Overcrowded, overpriced and overwhelmed. The UK’s Covid-19 staycation nightmare
Beaches strewn with waste, wild campers destroying fragile habitats, warnings from an increasingly overstretched Coastguard, unaffordable accommodations. What was supposed to have been a Great British summer has, for many, become a staycation nightmare.
Cut off by quarantine regulations from cheap trips to popular overseas destinations, UK vacationers were encouraged by Prime Minister Boris Johnson to enjoy their own, sometimes overlooked, holiday hotspots when Covid-19 lockdown measures eased in July.
Brits have also been permitted to venture abroad, with those traveling to countries identified on a coronavirus “safe” list exempted from quarantine on their return.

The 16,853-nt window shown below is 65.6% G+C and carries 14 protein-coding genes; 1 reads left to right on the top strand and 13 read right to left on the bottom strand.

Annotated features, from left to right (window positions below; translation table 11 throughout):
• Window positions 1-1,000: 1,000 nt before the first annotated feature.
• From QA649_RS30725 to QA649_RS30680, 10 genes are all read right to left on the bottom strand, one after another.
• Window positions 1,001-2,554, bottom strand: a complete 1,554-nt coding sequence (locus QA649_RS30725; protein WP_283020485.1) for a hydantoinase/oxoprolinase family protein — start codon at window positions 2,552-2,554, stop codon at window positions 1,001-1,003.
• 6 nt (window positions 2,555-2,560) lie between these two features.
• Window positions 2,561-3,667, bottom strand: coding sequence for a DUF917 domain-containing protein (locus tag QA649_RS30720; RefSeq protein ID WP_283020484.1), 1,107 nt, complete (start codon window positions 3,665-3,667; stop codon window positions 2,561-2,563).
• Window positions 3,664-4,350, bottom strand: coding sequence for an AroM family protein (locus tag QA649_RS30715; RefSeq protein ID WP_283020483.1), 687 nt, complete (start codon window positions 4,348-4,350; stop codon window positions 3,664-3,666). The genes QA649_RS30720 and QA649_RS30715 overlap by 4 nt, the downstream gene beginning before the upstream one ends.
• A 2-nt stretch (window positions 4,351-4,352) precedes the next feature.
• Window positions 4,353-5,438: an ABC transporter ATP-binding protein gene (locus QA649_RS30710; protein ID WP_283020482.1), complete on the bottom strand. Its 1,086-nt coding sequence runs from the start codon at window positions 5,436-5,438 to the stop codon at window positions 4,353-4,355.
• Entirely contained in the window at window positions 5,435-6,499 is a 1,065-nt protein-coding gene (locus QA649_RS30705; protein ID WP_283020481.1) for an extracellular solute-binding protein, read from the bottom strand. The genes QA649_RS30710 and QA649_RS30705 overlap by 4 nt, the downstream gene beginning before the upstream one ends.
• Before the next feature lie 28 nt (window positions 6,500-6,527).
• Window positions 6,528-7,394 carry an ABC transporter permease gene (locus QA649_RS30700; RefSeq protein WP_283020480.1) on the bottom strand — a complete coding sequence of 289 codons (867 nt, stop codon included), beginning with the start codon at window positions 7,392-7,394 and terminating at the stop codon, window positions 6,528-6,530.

But with Spain, which usually attracts 18 million British tourists each year, hastily withdrawn from the list because of a virus resurgence and France, another popular destination, being dropped from the list this weekend, the demand for UK holidays has skyrocketed.
Research by hotel group The Cairn Collection found there was a 532% growth in searches for trips to Scotland, with searches for trips to ever popular Cornwall up 325% year-on-year.
Johnson, who himself is said to be planning a two-week stay in Scotland, has advised people to visit “peerless, wonderful, superlative places in the UK,” rather than heading abroad.
The result has been clogged roads, emergency incidents on the most popular stretches of coastline, a rise in travel scams and soaring prices for accommodation.